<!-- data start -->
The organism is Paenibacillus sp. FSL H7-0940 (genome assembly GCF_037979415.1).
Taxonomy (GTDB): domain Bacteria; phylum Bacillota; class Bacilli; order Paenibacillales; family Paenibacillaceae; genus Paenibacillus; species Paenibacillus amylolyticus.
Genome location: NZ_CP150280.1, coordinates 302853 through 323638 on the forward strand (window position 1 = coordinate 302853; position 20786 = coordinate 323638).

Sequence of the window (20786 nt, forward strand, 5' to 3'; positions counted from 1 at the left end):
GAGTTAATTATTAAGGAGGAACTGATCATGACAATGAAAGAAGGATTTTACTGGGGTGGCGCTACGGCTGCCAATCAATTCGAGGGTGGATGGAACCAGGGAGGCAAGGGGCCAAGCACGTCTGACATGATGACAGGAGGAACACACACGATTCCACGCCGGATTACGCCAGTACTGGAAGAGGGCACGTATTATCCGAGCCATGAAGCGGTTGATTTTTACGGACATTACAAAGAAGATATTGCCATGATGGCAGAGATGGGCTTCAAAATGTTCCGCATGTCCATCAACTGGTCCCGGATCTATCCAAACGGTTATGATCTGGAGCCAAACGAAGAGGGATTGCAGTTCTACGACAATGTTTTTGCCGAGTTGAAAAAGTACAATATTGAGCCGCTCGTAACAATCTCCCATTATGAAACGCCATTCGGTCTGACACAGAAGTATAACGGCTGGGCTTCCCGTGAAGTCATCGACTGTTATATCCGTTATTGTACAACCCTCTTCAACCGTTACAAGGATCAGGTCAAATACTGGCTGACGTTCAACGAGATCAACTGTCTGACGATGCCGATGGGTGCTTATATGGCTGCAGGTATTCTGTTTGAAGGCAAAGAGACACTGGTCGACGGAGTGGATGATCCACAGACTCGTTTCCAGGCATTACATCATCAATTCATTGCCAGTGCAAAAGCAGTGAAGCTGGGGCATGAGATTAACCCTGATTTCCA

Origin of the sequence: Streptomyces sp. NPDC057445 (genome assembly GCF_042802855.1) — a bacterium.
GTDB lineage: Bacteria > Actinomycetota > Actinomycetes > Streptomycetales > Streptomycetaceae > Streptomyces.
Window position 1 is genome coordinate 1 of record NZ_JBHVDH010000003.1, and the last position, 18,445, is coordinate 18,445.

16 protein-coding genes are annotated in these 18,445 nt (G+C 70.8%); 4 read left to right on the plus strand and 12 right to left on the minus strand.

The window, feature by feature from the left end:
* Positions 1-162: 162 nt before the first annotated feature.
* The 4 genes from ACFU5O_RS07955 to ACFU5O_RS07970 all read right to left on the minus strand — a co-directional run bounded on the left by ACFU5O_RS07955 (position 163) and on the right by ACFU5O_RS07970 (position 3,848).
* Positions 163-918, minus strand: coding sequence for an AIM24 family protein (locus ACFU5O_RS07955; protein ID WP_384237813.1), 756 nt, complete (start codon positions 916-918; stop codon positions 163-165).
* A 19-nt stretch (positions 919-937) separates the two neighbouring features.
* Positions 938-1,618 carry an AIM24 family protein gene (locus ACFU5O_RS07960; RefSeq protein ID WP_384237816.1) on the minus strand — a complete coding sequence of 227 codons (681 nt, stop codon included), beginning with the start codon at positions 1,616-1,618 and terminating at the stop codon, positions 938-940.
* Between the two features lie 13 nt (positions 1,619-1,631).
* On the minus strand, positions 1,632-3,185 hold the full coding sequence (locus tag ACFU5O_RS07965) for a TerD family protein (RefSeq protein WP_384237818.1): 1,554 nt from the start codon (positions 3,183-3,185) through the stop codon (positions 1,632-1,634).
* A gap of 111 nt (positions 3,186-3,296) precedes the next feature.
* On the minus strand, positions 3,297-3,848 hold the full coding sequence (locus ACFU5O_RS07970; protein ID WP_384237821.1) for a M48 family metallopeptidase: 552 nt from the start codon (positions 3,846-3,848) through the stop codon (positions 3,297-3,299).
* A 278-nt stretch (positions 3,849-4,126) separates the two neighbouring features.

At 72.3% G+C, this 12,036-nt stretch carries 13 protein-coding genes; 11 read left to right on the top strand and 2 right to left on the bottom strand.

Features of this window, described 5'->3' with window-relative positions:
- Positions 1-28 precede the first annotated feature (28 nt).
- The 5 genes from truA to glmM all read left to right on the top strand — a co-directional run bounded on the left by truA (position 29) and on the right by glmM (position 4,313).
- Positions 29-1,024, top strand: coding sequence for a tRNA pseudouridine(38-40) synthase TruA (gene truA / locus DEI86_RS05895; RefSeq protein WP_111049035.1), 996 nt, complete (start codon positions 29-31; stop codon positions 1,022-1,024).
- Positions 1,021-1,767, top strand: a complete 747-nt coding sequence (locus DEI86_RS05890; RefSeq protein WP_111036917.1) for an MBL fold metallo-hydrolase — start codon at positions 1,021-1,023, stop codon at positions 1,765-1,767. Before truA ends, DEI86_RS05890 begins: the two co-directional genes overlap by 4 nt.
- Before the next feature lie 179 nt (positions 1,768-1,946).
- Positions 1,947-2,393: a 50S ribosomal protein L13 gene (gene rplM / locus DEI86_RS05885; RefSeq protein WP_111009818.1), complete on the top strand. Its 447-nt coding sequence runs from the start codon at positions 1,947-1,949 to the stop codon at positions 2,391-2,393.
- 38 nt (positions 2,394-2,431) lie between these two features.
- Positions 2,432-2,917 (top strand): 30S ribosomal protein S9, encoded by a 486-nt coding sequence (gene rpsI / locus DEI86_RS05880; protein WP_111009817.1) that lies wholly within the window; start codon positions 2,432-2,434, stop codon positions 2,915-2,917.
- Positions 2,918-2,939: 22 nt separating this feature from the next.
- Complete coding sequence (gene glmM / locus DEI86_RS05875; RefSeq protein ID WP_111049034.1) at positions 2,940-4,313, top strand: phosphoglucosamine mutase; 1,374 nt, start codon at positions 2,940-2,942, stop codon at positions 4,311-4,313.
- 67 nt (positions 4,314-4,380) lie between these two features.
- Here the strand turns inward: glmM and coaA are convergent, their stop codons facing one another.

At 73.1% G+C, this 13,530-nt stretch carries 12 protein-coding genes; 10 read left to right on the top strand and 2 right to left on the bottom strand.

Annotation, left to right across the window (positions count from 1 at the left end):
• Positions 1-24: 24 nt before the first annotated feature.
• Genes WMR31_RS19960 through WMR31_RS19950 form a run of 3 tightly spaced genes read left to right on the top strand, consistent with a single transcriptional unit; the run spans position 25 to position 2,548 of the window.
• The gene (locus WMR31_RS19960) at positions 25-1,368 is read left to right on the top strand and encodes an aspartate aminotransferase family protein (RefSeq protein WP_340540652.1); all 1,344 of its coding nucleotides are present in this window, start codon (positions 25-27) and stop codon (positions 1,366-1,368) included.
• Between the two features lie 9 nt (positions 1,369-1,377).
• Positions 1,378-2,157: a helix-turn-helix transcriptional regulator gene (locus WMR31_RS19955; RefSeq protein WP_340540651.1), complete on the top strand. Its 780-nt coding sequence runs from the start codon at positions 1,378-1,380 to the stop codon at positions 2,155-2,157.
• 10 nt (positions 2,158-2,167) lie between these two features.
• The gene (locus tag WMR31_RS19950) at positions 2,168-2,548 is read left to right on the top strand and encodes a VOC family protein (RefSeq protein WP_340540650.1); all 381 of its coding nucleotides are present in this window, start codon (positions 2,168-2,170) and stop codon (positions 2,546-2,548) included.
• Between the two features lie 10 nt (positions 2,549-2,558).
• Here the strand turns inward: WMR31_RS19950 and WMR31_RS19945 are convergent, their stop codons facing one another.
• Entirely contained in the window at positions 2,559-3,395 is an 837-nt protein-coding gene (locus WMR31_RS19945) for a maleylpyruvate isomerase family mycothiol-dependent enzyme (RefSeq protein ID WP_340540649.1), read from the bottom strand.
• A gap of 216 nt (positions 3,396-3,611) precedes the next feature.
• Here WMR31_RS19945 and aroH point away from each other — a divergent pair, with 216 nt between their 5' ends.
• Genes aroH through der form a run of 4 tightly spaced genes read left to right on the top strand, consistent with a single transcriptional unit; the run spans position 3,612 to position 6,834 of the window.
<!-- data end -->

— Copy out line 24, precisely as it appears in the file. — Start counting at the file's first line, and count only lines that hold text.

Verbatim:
- The 5 genes from truA to glmM all read left to right on the top strand — a co-directional run bounded on the left by truA (position 29) and on the right by glmM (position 4,313).